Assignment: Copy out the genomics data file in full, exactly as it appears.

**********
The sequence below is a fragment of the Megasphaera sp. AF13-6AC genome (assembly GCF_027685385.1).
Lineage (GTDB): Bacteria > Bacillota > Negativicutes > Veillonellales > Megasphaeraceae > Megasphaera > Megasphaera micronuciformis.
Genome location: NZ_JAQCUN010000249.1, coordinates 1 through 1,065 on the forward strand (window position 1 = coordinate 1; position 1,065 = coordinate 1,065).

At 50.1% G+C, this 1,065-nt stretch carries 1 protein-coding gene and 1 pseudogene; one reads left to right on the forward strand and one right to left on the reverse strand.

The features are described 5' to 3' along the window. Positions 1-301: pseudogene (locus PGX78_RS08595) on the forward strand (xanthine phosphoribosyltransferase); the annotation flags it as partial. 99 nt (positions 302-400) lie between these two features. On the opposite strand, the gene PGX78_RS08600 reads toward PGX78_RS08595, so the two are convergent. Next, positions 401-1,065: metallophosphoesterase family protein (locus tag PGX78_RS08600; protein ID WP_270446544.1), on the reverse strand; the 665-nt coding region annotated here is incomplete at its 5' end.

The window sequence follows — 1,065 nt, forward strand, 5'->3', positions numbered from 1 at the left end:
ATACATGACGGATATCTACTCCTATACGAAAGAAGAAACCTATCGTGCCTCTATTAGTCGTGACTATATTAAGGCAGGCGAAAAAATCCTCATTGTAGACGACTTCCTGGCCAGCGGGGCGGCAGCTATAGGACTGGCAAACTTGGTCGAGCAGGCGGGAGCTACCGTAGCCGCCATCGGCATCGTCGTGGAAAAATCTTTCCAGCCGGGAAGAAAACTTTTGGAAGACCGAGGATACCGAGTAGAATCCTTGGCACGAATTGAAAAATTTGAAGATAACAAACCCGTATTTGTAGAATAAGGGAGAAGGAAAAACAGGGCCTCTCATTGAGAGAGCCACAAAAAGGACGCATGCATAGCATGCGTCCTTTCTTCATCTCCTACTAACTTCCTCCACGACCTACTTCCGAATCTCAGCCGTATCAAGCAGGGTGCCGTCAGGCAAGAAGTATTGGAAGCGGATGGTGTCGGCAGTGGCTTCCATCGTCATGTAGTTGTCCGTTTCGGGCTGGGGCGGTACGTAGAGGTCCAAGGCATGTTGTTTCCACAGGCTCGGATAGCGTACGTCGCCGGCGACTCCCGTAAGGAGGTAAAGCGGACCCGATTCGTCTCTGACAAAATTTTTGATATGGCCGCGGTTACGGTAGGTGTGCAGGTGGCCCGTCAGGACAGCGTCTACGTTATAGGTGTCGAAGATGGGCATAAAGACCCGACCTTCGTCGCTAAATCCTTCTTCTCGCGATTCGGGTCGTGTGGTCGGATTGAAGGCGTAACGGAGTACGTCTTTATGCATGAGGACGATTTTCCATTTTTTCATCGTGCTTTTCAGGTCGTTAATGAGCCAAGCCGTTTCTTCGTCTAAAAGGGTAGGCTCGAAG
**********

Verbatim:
The sequence below is a fragment of the Megasphaera sp. AF13-6AC genome (assembly GCF_027685385.1).
Lineage (GTDB): Bacteria > Bacillota > Negativicutes > Veillonellales > Megasphaeraceae > Megasphaera > Megasphaera micronuciformis.
Genome location: NZ_JAQCUN010000249.1, coordinates 1 through 1,065 on the forward strand (window position 1 = coordinate 1; position 1,065 = coordinate 1,065).

At 50.1% G+C, this 1,065-nt stretch carries 1 protein-coding gene and 1 pseudogene; one reads left to right on the forward strand and one right to left on the reverse strand.

The features are described 5' to 3' along the window. Positions 1-301: pseudogene (locus PGX78_RS08595) on the forward strand (xanthine phosphoribosyltransferase); the annotation flags it as partial. 99 nt (positions 302-400) lie between these two features. On the opposite strand, the gene PGX78_RS08600 reads toward PGX78_RS08595, so the two are convergent. Next, positions 401-1,065: metallophosphoesterase family protein (locus tag PGX78_RS08600; protein ID WP_270446544.1), on the reverse strand; the 665-nt coding region annotated here is incomplete at its 5' end.

The window sequence follows — 1,065 nt, forward strand, 5'->3', positions numbered from 1 at the left end:
ATACATGACGGATATCTACTCCTATACGAAAGAAGAAACCTATCGTGCCTCTATTAGTCGTGACTATATTAAGGCAGGCGAAAAAATCCTCATTGTAGACGACTTCCTGGCCAGCGGGGCGGCAGCTATAGGACTGGCAAACTTGGTCGAGCAGGCGGGAGCTACCGTAGCCGCCATCGGCATCGTCGTGGAAAAATCTTTCCAGCCGGGAAGAAAACTTTTGGAAGACCGAGGATACCGAGTAGAATCCTTGGCACGAATTGAAAAATTTGAAGATAACAAACCCGTATTTGTAGAATAAGGGAGAAGGAAAAACAGGGCCTCTCATTGAGAGAGCCACAAAAAGGACGCATGCATAGCATGCGTCCTTTCTTCATCTCCTACTAACTTCCTCCACGACCTACTTCCGAATCTCAGCCGTATCAAGCAGGGTGCCGTCAGGCAAGAAGTATTGGAAGCGGATGGTGTCGGCAGTGGCTTCCATCGTCATGTAGTTGTCCGTTTCGGGCTGGGGCGGTACGTAGAGGTCCAAGGCATGTTGTTTCCACAGGCTCGGATAGCGTACGTCGCCGGCGACTCCCGTAAGGAGGTAAAGCGGACCCGATTCGTCTCTGACAAAATTTTTGATATGGCCGCGGTTACGGTAGGTGTGCAGGTGGCCCGTCAGGACAGCGTCTACGTTATAGGTGTCGAAGATGGGCATAAAGACCCGACCTTCGTCGCTAAATCCTTCTTCTCGCGATTCGGGTCGTGTGGTCGGATTGAAGGCGTAACGGAGTACGTCTTTATGCATGAGGACGATTTTCCATTTTTTCATCGTGCTTTTCAGGTCGTTAATGAGCCAAGCCGTTTCTTCGTCTAAAAGGGTAGGCTCGAAG